Eugene Drucker

"The Savior"

(Reviewed by Terez Rose AUG 26, 2007)

The Savior by Eugene Drucker

Eugene Drucker, violinist and founding member of the acclaimed Emerson Quartet, takes a heavy subject—the Holocaust—and uses his musician’s sensibilities to produce a searing, unforgettable pitch-perfect story. Gottfried Keller is a German violinist, languishing in the troubled, waning days of World War II. Unable to fight for Germany due to a weak heart, he has been conscripted into performing for convalescing soldiers in hospitals. One morning, however, he is picked up by the SS and delivered to a labor camp outside town. There, the cultured yet depraved Kommandant instructs him to present four concerts as part of an experiment: can classical music revive the spirits of a select group of nearly-dead concentration camp victims?

read excerptKeller has seen the smokestacks of the compound’s windowless brick buildings, belching out acrid smoke. “Rubber-making factory,” he and his neighbors have been told. He now sees the camp’s grey-faced, skeletal workers shuffling in the distance. Reluctantly he agrees to the Kommandant’s plan, well aware that he has few alternatives.

Drucker’s passages of describing music are nothing short of exquisite—he offers the detail and insight of a musicologist with the appealing brevity and clarity of an artist mindful of his audience. Keller first performs Paganini’s Caprice Number Nine in E Major, a virtuoso masterpiece.

“The lighthearted opening theme of the Ninth alternates with more dramatic sections in minor keys. There are fistfuls of chords, rapid scales in the high register and a passage of ricochet, a special technique in which the bow is thrown onto the string to produce a series of rebounding notes.”

Keller’s performance, however, is met with an unexpected response. There is only a grim, absolute silence until the Kommandant shouts at the inmates to clap. As the guards press closer with their guns, they begin to clap mechanically, and then won’t stop.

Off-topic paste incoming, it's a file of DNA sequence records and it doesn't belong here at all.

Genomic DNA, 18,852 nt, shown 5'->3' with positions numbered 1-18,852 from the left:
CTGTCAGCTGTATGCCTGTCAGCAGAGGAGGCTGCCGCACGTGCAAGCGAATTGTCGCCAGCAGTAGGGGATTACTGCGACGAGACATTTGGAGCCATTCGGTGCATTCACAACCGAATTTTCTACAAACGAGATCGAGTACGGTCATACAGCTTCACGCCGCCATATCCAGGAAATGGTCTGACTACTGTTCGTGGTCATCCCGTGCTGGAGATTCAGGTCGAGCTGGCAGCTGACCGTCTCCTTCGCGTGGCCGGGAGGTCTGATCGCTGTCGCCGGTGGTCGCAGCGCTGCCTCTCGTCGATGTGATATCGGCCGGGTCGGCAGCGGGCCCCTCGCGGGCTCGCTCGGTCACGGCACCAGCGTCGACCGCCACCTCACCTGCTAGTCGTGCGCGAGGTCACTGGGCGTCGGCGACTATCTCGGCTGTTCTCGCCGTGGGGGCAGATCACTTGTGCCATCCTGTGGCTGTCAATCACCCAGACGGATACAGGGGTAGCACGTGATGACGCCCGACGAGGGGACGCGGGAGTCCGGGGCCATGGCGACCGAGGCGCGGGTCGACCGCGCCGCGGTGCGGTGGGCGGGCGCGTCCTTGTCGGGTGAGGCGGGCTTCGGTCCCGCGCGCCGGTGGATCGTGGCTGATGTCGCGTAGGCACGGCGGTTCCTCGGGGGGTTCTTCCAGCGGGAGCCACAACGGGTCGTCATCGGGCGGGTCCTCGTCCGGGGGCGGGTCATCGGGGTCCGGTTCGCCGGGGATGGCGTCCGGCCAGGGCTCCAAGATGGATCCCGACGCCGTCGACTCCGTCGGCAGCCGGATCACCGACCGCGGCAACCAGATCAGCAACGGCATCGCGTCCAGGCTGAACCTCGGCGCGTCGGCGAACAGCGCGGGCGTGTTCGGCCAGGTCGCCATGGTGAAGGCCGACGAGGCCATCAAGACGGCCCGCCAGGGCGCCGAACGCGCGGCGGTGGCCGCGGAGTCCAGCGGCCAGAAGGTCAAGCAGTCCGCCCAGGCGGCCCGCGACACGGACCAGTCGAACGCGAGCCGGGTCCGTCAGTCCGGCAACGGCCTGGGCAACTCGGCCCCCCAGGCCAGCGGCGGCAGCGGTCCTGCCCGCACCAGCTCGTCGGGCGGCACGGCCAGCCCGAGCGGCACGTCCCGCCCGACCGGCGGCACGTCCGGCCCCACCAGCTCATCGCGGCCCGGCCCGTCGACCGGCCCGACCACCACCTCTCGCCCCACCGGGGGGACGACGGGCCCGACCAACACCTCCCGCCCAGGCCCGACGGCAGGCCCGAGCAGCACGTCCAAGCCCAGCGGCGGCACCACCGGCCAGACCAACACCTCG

“He got ready to play [again], but their hands still came together with grim regularity as they stared straight ahead. He brought down his violin and looked around, not knowing what to do. Finally a guard stamped his foot, just once, and there was silence.”

Images like these—eerie and psychologically complex—are what keep this novel from being “just another Holocaust story.” The subtlety of it, the simplicity and freshness of the images are much like the music of Bach and Mozart—deceptively simple to the untrained ear, but revealing layer upon layer of complexity to those who choose to dig further.

The story is peppered with flashbacks to Keller’s days as a music student at Cologne’s prestigious Hochschule, and his relationship with fellow students Ernst (based on his own father who emigrated to the U.S. in 1938) and Marietta, both of whom are Jewish and must soon flee the country in the wake of growing persecution.

Keller’s final student days in 1935, including his developing closeness and romantic interest in Marietta, are lyrical and bittersweet. There is no easy solution for the two lovers—she begs him to audition for a newfound orchestra bound for Palestine, but his Aryan status works against him here. One solution, proposed by Marietta, is to find him forged papers that would state he was a Jew. A dangerous plan in 1935 Nazi Germany for a musician who wants to avoid trouble and simply play his music in his homeland. The reader doesn’t know whether to cheer the spirited Marietta on or to hastily push her out the door and lock it.